For example, a journalist may have the information that a suspect has been treated for, let's say, schizophrenia, in the past. But they may not have information about whether they were suffering symptoms at the time of the offense. But simply saying that they have been treated for a mental illness implies that the mental illness has some effect on the offending behavior.

The Media Should Accurately Report About Mental Health

And that is often not the case. In reality, it is substance abuse, not mental health challenges, that often lead to offending behavior.

According to the Canadian Mental Health Association

. . . as a group, people with mental health issues are not more violent than any other group in our society. The majority of crimes are not committed by people with psychiatric illness, and multiple studies have proven that there is very little relationship between most of these diseases and violence.

There are of course some extreme examples of someone suffering from psychosis who becomes violent. These grab headlines the world over and serve to taint the societal view of those with a mental illness. Just as in any group, there are bound to be some who deviate from the norm. But when the media focuses on this tiny percentile instead of the huge percentile that never violently offend, they are doing society a great harm.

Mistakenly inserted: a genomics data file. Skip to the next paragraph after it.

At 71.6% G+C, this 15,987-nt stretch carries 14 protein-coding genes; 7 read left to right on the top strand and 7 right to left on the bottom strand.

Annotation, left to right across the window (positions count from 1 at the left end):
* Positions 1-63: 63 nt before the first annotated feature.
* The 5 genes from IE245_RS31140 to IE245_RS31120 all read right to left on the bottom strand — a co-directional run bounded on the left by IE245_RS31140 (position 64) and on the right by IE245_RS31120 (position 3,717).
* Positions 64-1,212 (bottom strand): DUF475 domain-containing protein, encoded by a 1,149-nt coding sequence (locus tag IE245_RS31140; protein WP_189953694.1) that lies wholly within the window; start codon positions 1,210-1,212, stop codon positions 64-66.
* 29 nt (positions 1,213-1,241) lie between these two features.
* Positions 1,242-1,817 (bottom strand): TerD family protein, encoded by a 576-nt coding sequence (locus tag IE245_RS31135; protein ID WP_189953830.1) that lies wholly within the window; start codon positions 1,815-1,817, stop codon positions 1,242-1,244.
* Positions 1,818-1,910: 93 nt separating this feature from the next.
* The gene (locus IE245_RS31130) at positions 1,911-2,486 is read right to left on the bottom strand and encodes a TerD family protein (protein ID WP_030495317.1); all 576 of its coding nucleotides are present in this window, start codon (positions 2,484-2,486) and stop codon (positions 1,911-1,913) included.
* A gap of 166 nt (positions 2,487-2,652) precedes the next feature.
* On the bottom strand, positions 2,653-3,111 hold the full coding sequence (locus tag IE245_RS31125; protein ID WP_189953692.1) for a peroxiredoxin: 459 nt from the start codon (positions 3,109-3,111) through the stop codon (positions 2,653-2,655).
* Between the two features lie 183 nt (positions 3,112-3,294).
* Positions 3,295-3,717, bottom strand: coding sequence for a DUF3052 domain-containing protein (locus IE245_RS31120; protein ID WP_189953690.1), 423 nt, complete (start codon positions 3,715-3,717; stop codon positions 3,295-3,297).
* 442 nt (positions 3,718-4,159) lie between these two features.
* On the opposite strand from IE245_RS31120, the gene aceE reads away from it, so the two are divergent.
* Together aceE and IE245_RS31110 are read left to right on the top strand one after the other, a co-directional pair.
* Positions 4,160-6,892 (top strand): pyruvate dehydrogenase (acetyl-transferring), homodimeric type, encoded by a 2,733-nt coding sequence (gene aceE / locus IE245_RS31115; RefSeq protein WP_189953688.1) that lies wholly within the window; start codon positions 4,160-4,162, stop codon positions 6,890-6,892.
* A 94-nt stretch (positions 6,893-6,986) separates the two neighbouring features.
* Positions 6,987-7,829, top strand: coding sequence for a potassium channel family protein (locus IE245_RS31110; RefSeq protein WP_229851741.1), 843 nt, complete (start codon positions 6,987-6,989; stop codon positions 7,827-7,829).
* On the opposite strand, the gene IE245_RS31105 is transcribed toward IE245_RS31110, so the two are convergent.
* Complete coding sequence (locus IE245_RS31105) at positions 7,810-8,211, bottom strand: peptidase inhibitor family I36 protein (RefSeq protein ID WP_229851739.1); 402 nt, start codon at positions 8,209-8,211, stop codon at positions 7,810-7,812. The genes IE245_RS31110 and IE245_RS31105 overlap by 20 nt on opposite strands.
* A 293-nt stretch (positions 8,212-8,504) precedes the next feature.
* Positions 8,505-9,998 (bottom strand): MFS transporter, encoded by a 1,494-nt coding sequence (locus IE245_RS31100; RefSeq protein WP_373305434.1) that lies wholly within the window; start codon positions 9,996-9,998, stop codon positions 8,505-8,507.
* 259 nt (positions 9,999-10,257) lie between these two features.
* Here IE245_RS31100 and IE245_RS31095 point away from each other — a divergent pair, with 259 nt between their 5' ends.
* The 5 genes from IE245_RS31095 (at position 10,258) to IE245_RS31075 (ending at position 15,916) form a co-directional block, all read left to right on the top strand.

Let's face it. A story about someone shooting up an office building is going to sell more copies than a feature article on someone living with schizophrenia who has just opened their own business.

But, the Sensational Sells

Even so, just because it would sell a lot of copies doesn't mean that editors should be putting it on the front page. We need more stories in the media of people successfully coping with mental health challenges and less emphasis on the small percentage who are violent.

I work right next door to a homeless shelter where a good portion of the clients suffers from mental health challenges. I walk by there at least four times a day and in two and a half years, I have never been assaulted, or even yelled at. And I have never been fearful of an unprovoked attack.